I consider you, Dr. Peterson, a master of Mormon Israel. How is it that you do not know these things?
In the fading hope of protecting my mental health, I don’t participate on that message board. But I was bemused by wayfarer’s claim, and commented on it elsewhere:
Sorry, but I have to raise this somewhere, to put it on public record:
For several pages of this thread, wayfarer accused me of calling him names, mocking him, abusing him, and etc., on this very thread. I was mystified by his claim, because I had done nothing of the sort. In fact, I challenged both him and yootaw to give specific examples of my alleged name calling and abuse, and they both refused. Wayfarer eventually vowed that he would stop posting here, because he couldn’t abide by the “terms” that I demand on this board. But I had demanded no “terms.” None at all.
I became genuinely exasperated when, over on the message board where he plainly feels more comfortable, he repeated the charges (to predictable applause there) and amplified them by . . . calling me names (really, really harsh ones) and claiming that I’m mentally ill, etc.
I found it so odd that I actually invited a specific person from that other board whom I considered reasonably fair minded, even though he’s typically hostile toward and critical of me, to come over and have a look. He could find no real name calling on my part, he admitted, and he commented that wayfarer seemed intent merely on stirring up trouble. (Unsurprisingly, perhaps, he made that comment only in a private email to me; back on his board, he was silent as the tomb about it.)
Nearly three hours ago now, on that other board where I don’t participate, wayfarer posted a fairly lengthy and substantive comment that he claimed to have already submitted to my blog. It’s uncharacteristically civil, but he predicted that I won’t allow it to appear.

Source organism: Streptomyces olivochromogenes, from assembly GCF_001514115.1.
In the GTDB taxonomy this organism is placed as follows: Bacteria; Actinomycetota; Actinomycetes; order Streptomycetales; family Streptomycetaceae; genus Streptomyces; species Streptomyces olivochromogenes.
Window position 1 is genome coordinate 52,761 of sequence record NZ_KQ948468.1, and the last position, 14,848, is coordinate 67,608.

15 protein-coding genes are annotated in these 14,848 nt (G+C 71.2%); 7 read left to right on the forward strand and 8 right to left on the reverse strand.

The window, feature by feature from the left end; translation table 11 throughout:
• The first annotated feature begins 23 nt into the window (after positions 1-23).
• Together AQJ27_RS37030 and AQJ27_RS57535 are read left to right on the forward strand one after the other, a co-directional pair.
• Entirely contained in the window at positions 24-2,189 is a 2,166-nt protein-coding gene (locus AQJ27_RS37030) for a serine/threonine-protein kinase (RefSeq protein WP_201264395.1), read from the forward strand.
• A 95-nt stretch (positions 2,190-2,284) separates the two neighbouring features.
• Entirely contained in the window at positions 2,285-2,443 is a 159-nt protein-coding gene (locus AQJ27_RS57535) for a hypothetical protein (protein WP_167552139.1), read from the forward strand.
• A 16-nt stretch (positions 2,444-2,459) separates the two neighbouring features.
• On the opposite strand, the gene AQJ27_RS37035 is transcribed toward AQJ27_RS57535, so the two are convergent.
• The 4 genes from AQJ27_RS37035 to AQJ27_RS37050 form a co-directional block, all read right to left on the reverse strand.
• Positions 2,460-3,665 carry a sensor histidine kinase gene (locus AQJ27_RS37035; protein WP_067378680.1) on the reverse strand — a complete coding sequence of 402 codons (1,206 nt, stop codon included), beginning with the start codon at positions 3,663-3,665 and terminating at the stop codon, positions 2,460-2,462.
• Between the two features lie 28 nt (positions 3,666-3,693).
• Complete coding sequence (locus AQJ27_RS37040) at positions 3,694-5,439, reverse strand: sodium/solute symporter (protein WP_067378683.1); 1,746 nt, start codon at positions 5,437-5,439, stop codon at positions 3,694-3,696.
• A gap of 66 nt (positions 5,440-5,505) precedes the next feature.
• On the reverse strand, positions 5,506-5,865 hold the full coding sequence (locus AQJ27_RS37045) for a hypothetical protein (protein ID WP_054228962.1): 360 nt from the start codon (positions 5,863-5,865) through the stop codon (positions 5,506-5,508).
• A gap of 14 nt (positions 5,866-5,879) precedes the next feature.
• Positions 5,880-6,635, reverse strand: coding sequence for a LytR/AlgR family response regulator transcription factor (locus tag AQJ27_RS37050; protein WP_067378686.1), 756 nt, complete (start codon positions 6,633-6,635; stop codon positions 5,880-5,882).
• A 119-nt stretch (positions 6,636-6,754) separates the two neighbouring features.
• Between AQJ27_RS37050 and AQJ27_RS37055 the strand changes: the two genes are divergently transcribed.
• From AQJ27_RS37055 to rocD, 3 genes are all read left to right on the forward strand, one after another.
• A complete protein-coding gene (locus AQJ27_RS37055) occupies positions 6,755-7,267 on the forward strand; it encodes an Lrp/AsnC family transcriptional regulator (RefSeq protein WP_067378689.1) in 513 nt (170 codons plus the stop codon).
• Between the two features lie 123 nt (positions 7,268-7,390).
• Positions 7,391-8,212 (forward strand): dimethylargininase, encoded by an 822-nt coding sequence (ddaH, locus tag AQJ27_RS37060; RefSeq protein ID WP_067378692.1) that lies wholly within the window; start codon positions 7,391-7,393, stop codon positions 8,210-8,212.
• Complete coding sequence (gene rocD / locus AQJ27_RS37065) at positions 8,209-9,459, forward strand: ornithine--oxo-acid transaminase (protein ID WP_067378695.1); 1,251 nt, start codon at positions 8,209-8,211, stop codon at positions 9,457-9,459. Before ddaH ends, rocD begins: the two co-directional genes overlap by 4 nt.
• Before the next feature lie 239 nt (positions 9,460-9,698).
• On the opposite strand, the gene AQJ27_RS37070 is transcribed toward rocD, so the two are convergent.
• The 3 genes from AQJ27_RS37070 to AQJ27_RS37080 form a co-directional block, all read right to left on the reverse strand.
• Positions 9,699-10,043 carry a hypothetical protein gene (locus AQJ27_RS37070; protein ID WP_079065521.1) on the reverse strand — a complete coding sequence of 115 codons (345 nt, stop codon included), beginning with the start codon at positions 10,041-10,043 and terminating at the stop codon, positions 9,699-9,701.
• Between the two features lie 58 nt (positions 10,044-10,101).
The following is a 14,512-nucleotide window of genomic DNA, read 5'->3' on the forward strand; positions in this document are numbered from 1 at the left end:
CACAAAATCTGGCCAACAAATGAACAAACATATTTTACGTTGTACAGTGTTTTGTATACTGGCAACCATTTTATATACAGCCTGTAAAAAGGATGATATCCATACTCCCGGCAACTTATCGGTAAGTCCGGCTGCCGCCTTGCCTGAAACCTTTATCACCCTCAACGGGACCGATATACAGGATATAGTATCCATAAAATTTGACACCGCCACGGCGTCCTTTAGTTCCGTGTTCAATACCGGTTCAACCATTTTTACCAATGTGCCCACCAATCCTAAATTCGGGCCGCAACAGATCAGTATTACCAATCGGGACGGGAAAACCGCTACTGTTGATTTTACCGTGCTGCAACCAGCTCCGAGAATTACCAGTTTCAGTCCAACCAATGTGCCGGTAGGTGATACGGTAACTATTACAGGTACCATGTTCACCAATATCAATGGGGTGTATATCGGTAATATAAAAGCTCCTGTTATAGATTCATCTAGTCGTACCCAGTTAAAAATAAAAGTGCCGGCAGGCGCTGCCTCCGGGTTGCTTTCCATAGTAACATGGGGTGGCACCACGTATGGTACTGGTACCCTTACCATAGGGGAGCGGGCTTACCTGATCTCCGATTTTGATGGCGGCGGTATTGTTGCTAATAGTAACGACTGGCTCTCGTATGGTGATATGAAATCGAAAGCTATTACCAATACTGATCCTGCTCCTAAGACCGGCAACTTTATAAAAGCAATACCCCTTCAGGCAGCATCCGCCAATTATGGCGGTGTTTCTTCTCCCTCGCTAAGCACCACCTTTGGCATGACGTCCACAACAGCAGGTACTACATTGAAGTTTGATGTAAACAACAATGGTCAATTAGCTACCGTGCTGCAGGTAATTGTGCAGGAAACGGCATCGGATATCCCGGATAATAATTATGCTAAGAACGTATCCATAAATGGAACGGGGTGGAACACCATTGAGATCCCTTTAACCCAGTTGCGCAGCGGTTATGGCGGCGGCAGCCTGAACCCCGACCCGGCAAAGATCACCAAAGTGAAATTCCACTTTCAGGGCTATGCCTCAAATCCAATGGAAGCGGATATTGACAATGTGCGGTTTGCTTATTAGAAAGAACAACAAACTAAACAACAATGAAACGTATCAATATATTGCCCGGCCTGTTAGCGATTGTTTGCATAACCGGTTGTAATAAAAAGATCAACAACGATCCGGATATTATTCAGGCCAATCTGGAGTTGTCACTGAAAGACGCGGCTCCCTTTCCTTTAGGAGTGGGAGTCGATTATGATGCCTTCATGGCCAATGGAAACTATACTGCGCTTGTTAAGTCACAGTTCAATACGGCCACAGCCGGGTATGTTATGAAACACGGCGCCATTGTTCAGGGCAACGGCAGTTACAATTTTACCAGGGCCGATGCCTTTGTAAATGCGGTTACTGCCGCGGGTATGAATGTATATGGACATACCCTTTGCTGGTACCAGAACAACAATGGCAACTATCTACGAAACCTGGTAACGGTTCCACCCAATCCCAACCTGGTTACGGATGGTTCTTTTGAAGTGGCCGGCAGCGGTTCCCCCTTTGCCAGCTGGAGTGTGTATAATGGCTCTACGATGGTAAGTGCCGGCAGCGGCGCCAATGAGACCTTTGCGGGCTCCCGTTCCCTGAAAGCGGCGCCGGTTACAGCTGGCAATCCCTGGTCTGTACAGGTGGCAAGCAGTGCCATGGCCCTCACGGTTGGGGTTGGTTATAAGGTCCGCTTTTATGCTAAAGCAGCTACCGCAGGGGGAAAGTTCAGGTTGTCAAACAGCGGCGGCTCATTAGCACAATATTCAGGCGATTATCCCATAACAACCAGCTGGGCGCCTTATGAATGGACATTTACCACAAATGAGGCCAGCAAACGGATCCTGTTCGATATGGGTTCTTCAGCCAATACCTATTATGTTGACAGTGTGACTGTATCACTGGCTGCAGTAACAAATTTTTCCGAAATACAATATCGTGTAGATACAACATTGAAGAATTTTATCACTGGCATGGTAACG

Which is likely to prove true, considering that, so far as I can tell, he hasn’t really submitted it to my blog.
It seems possible that I’m being set up.
What motivates this sort of nonsense?
Somebody has now told wayfarer that I claim never to have seen anything submitted from him to my blog, and he has now commented further:
And, as I can’t find it at sic et non, I am guessing it didn’t survive.
you are correct. By timestamp, he has posted an article as well as responses to other posters after I submitted my response to him. These are the terms of the apologist: he can sling mud, but when someone posts a thoughtful response that doesn’t fit his worldview, it doesn’t exist.
I posted a response to all three of his most recent blog-posts on sic-et-non. None of them survived moderation, so I posted “My responses to an apologist” on my blog, for those very few readers who go there…
DCP claims it was never submitted.
Of course he does. That way, it’s easier to absolve responsibility for labeling and dismissing those that oppose you.
He is free to comment on my blog — I don’t actively moderate, so anyone is free to post.
I’ll comment on wayfarer’s original comments above a bit later, after I get a few more important things done and when I get some time. Probably in the “comments” to this very entry, as I don’t want to litter my blog with these nonsensical “inside baseball” exchanges. For the record, I haven’t seen a single comment from wayfarer actually submitted to my blog. Not a single one. And certainly not three.